Watch: The likely next Superintendent of WCSD talks about what kind of person she would want as second in command Reno Gazette Journal
Kristen McNeill introduced herself and her vision for the Washoe County School District in an online forum just days from likely being named to the top post over the education of 64,000 students.
“I will lead with my core values,” McNeill said, adding it is about doing “what’s in the best interest of our students. Sometimes those decisions aren’t popular.”
McNeill, who was named interim superintendent on July 1 after Traci Davis was fired, is expected to be permanently given the job by the school board at an April 28 meeting.
The school board suspended the national search for the top post amid the coronavirus pandemic.
McNeill, who has spent her career in education, has been a teacher and a principal. She worked her way up to one of the top administrators and was named the deputy superintendent in 2012 and then again under Davis in 2015.
She has a son in college and a daughter who is a high school senior.
Graduating seniors looking for closure
The virtual forum started just at Nevada Gov. Steve Sisolak announced schools would remain closed for the rest of the school year.
One of top questions asked of McNeill was about graduation ceremonies.
She said she and student leaders have discussed ideas including postponing ceremonies, a virtual ceremony and possibly a combination of both.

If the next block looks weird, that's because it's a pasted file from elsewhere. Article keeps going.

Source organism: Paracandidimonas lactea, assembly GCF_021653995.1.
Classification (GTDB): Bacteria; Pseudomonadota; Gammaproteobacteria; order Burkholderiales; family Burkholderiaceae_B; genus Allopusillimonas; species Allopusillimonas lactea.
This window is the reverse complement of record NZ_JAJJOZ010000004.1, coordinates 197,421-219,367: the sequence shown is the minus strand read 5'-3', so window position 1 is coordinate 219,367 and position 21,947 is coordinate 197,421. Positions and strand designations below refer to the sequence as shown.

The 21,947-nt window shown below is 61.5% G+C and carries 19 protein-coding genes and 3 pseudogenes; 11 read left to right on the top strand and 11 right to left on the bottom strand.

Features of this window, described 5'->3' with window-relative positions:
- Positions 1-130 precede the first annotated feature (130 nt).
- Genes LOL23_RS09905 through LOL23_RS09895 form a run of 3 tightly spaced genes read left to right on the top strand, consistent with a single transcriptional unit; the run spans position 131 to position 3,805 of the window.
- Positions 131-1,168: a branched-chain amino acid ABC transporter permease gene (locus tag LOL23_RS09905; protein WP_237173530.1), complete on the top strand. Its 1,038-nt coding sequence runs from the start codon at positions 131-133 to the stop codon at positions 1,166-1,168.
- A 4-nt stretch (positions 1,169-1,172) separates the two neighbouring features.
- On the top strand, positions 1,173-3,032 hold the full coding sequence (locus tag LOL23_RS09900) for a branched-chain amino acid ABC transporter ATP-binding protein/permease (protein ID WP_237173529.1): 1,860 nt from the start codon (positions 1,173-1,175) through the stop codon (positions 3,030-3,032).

She said students are looking for some sort of closure to the end of high school.
“I say this as an interim superintendent and as a parent of senior. There is so much that our seniors have been building up to and so much they have missed.”
McNeill talked about progress under her leadership including improved staff morale, the completion of construction projects and having a better relationship with the Nevada Department of Education.
She said she will lead with core values. She said she is focused on a new and updated strategic plan with community and stakeholder input.
She also said she is working on the profile of a graduate and what students need to learn to go on to college, careers or the military. She also said she would work on family engagement community collaboration and making sure schools are equitable and inclusionary.
When asked about allegations of inflated graduation rates, McNeill said she stood by the district’s data.
“I have full faith that our schools are working extraordinarily hard,” she said.
As the district faces new challenges amid the coronavirus, McNeill said going into the next legislative session will be important.
She said when school returns, she is focused on what students and staff may need including emotional and social support.
She also said things such as year-round school and staggered school start times are all being considered in the wake of the coronavirus pandemic.
She ended the hour-long forum by saying, “I love you. Be safe. Wash your hands. Social distance and we are going to get through this together.”
Siobhan McAndrew tells stories about the people of Northern Nevada and covers education in Washoe County. Read her journalism right here. Consider supporting her work by subscribing to the Reno Gazette Journal.
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